With Wolfgram overruled, there is even greater significance to the proceedings which occur in the courtroom at the time the verdict is returned. As a result of our present ruling, counsel must recognize that belated efforts to attack the recordation will be unavailing and therefore, if any doubt whatsoever exists on this, a polling of the jury should be held. If, as in the case at bar, an attorney is not present when the jury returns its verdict, it will ordinarily be interpreted as a waiver of his right to challenge the accuracy of the inscription.
The situation in which a juror attempts to initiate an attack upon the verdict must be distinguished from *450 the case in which an impropriety was observed by a third person and a report thereof was made to the trial court. Thus, in State v. Sawyer (1953), 263 Wis. 218, 225, 56 N. W. (2d) 811, after the verdict was returned, the court clerk discovered that he had inadvertently delivered the prosecutor's argument notes to the jury along with the exhibits when the jury retired to commence its deliberations. When the clerk informed the court of this event, it was appropriate for the court to have conducted an inquiry concerning the presence of the prosecutor's notes in the jury room.
Similarly, in a case such as Cullen v. State (1965), 26 Wis. (2d) 652, 660, 133 N. W. (2d) 284, the trial court may inquire into an alleged impropriety involving the jury. In the Cullen Case, it appeared that a woman who served as a jury matron was the wife of a prosecution witness. See also State v. Cotter (1952), 262 Wis. 168, 54 N. W. (2d) 43; Surma v. State (1952), 260 Wis. 510, 51 N. W. (2d) 47; La Valley v. State (1925), 188 Wis. 68, 205 N.W. 412.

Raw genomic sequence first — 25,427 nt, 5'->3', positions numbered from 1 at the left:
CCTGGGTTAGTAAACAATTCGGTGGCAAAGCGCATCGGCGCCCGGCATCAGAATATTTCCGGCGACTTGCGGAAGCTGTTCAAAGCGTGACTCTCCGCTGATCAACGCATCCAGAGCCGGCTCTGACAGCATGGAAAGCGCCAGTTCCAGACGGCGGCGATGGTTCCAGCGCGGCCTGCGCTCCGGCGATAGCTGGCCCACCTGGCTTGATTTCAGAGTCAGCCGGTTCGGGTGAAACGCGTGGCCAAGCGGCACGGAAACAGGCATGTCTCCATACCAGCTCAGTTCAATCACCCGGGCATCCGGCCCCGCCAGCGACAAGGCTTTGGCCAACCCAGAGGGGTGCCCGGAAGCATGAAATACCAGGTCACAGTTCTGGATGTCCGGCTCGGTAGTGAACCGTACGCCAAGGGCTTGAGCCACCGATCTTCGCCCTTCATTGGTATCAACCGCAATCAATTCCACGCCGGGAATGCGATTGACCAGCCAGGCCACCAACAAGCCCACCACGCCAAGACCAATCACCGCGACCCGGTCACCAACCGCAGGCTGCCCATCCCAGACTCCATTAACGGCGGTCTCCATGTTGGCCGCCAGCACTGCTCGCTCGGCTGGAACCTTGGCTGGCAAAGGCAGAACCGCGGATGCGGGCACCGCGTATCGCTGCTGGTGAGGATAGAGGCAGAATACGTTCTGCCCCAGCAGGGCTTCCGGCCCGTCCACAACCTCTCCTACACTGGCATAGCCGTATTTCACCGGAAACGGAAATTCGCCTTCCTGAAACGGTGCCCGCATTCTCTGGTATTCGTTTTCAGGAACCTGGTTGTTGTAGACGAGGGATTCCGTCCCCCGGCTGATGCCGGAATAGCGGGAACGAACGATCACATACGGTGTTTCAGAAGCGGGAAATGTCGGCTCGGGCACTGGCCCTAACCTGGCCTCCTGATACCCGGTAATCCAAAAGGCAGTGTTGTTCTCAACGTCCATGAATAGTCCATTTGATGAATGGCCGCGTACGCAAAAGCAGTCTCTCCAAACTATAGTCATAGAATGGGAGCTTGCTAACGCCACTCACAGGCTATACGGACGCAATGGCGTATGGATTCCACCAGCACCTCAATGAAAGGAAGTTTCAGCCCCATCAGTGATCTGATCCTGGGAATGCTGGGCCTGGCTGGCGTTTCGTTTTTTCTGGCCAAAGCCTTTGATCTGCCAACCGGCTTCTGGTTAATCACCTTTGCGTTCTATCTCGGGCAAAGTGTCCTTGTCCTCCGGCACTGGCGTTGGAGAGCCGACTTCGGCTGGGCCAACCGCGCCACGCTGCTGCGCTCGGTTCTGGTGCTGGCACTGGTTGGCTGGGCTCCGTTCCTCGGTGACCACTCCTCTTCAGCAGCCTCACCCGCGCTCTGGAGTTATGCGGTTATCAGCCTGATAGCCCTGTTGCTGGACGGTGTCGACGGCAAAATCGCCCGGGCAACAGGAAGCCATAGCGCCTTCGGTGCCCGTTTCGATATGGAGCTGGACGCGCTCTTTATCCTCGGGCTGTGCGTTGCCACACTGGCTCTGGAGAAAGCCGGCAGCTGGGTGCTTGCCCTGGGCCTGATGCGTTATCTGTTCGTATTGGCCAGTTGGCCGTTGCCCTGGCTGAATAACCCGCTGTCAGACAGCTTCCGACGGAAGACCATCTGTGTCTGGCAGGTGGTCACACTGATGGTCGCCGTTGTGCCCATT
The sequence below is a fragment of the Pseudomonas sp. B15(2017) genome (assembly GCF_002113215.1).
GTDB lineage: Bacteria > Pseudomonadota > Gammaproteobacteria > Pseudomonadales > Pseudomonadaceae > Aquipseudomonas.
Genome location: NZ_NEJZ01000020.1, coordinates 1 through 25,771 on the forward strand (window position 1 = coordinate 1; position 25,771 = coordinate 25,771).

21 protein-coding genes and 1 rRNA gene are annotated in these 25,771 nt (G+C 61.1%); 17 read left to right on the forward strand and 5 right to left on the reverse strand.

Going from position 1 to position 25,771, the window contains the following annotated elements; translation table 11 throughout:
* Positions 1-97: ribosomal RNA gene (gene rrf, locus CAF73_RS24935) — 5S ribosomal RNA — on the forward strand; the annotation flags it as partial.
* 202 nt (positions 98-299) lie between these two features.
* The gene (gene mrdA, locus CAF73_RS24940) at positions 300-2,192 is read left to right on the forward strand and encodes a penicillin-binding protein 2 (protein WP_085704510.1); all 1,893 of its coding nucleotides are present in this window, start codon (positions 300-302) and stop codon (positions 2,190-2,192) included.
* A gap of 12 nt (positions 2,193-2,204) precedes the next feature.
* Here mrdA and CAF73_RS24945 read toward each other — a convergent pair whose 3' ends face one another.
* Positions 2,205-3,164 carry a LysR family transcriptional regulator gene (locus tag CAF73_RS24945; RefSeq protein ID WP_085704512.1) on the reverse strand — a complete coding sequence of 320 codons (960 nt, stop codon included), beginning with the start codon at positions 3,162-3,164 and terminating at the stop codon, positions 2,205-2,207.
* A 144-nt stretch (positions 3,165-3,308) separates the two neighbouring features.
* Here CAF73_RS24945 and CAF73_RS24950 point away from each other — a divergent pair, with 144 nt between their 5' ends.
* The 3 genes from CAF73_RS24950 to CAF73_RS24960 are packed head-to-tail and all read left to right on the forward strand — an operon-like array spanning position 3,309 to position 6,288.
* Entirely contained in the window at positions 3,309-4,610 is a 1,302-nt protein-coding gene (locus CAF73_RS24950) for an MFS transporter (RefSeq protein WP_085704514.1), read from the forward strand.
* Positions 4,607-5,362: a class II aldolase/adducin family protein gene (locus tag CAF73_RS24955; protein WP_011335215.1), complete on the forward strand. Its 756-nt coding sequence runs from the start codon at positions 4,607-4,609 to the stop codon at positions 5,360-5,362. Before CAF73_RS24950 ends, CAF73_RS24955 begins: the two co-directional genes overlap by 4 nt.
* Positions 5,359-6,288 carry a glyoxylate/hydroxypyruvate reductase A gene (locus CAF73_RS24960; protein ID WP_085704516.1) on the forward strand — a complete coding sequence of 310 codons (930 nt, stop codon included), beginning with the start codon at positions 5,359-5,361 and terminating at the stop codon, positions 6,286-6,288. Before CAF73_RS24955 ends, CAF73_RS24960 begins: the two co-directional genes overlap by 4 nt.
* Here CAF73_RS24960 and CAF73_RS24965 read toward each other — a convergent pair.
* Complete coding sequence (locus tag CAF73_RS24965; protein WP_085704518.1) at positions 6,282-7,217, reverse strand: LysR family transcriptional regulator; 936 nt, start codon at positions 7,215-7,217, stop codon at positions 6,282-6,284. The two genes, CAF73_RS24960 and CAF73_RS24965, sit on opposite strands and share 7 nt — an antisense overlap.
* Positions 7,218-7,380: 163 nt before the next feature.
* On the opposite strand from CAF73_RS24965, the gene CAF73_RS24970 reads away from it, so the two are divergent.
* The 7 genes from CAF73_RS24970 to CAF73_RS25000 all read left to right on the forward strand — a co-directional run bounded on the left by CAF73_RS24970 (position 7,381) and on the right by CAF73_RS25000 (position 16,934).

Our ruling terminates the existence of the Wolfgram exception to the general exclusionary rule. We recognize, however, that in some situations (such as Sawyer and Cullen) jurors may properly be subject to interrogation by the court to determine if an irregularity occurred; however, trial courts should limit such inquiries to those cases in which the court is persuaded (1) that substantial personal awareness of the alleged impropriety is within the direct and independent knowledge of one who did not serve as a member of the jury, (2) that such knowledge was not derived by such person from a juror after the jury's discharge, and (3) that the challenge to the integrity of the verdict originated from such person rather than from a juror. Thus, jurors may sometimes be required to confirm or deny someone else's attack upon *451 their verdict, but they themselves may never embark on a course which will impeach their verdict.
In addition to basing his order for a new trial upon the foreman's failure to record the verdict accurately, the trial court also relied upon the fact that two documents which had not been received into evidence were examined by the jurors during their deliberations. There can be no doubt that the jurors were legally foreclosed from disclosing this phase of their deliberations.
In view of our determination that there is no exception as to recordation of the verdict, it follows that the order for a new trial in the interests of justice was based upon an error of law. Under such circumstances, an order for a new trial in the interests of justice may be reversed. Felkl v. Classified Risk Ins. Corp. (1964), 24 Wis. (2d) 595, 600, 129 N. W. (2d) 222; Holtz v. Fogarty (1955), 270 Wis. 647, 651, 652, 72 N. W. (2d) 411; Graff v. Hartford Accident & Indemnity Co. (1950), 258 Wis. 22, 28, 44 N. W. (2d) 565. Upon the remand, the trial court should enter judgment based upon the jury's written verdict.
By the Court.Order reversed, and cause remanded with directions.